Back in the late 1990s, when he was a senior supply management executive at United Technologies Corporation (UTC), Shelley Stewart, Jr. says he was an early skeptic of the potential benefits of e-procurement. In fact, when the founders of FreeMarkets (later acquired by Ariba) showed up to speak with him about their pioneering e-sourcing solution, Stewart says, "Basically I wasn't going to give them the time of day."
However, UTC's top supply management executive at the time, Kent Brittan, was an early enthusiast for applying technology to address the challenges of procurement. Brittan tapped Stewart to be the point person for UTC's relationship with FreeMarkets, which helped produce $1 billion in savings over the course of four years. That experience, along with his work with IBM on an electronic req-to-check payment system for UTC, changed Stewart's attitude about using technology to enable supply management processes.
"I really learned how technology can help bring value to the procurement process," says Stewart, who subsequently did stints as vice president of supply chain management for Raytheon Company and senior vice president of supply chain management at Invensys before joining Tyco International (US) Inc., where he currently is senior vice president for operational excellence and chief procurement officer.
e-Procurement Gains Acceptance
Stewart's experience with e-procurement — initial skepticism giving way to acceptance and then a measured enthusiasm — mirrors the changes in the broader marketplaces' attitude toward electronic procurement technologies over the past six years. The hype about e-procurement peaked shortly before the tech bubble burst around 2000-2001, and in the post-bust environment solution providers in this niche had difficulty living up to the high expectations they had been built up for their applications. For example, an April 2004 survey by Forrester Research found 35 percent of respondents reporting that procurement or sourcing software was not meeting expectations for anticipated benefits. Reasons cited for the disappointment included "organizational and process changes, the expanding set of applications required for success and resistant suppliers."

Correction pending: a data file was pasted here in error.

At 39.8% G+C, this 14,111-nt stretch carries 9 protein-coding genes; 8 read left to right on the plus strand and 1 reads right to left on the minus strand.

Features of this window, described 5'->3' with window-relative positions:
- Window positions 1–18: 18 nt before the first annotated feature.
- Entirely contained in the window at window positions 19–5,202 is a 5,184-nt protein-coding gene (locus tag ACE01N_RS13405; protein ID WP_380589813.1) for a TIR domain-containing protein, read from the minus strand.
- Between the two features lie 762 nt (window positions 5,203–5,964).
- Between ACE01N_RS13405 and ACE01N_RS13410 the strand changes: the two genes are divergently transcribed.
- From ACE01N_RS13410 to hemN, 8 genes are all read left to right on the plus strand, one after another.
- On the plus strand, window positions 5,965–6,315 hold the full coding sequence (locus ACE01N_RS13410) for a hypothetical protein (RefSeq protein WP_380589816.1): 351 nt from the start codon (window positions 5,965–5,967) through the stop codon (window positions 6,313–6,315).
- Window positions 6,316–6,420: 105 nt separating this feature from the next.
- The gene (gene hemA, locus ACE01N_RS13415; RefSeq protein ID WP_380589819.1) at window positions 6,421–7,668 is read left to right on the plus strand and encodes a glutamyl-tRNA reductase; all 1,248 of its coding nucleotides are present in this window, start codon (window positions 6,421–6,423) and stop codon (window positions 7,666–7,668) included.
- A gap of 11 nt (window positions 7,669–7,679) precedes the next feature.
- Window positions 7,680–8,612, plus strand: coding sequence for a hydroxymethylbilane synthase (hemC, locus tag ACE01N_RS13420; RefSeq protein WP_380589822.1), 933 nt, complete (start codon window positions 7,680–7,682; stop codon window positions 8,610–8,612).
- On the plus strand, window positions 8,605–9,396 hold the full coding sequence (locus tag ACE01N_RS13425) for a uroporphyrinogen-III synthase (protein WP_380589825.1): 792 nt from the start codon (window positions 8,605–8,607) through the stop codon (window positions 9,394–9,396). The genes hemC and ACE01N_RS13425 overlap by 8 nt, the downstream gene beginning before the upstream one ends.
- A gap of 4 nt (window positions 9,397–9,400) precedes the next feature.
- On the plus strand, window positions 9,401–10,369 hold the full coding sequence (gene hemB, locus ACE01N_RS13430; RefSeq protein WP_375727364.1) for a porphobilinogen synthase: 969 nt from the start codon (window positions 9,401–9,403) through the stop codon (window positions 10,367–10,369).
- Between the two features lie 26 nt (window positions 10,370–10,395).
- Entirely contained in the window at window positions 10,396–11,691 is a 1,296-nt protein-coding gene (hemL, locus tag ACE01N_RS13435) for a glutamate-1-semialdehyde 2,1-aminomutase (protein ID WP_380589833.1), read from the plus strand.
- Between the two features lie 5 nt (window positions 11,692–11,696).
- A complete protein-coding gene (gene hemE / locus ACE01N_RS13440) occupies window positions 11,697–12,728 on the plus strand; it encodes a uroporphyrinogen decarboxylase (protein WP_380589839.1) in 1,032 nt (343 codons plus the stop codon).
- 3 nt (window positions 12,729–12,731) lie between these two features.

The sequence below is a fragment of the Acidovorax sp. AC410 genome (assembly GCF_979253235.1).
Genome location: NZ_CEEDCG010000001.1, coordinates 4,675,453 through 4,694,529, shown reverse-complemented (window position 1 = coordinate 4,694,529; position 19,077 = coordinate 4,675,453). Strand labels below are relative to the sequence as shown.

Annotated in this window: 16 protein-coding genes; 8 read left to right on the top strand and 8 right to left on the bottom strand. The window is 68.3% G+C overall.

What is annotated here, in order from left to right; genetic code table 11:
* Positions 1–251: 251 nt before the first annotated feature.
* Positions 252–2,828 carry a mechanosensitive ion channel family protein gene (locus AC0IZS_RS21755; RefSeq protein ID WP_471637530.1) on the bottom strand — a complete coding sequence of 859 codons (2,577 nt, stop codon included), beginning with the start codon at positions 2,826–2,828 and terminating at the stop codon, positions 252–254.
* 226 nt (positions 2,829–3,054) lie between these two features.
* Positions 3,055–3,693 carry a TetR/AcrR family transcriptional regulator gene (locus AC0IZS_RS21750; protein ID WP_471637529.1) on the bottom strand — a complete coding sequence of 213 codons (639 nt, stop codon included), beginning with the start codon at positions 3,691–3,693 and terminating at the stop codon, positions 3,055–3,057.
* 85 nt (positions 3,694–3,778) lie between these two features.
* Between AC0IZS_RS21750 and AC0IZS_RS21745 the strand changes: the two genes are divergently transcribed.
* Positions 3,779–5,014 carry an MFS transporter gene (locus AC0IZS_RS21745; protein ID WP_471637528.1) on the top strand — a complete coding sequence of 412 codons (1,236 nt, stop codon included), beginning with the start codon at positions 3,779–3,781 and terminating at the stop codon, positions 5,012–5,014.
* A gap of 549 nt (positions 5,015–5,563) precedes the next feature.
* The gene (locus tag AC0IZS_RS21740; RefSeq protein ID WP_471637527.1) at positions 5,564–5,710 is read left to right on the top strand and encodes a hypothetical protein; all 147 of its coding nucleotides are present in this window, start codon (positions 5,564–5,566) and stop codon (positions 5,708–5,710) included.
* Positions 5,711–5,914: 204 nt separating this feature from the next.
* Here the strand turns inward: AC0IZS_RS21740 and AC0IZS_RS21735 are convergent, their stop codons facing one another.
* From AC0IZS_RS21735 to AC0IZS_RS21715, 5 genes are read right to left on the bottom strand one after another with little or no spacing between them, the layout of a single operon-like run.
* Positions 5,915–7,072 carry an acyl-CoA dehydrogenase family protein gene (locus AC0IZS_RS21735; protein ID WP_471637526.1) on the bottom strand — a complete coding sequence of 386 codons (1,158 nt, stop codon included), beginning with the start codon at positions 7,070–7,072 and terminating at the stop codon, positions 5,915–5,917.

Still, none of the business challenges that prompted companies to look at e-procurement in the first place have vanished. Organizations are still looking to cut administrative overhead and reduce their direct and indirect spend; improve compliance with procurement contracts and purchasing policies; drive procurement savings into new categories; and reduce — or at least better manage — their supply base.
Moreover, evidence has begun to appear suggesting that investments in e-procurement technology can produce significant payoffs. Research released by business process advisory firm The Hackett Group in its 2005 Book of Numbers indicates that "world-class" procurement organizations (those in the top quartile in both efficiency and effectiveness) spend more than their peers on technology (21 percent of their spending, versus 13 percent for typical companies) but 20 percent less than typical companies on total procurement operations. The effective use of technology allowed world-class procurement executives to improve efficiency, helping them reduce their cost per purchase order to $8.48, while typical companies spend 153 percent more, Hackett found. In addition, world- class procurement executives operated with 50 percent fewer staff than typical companies and showed dramatically improved cycle times and reduced error rates.
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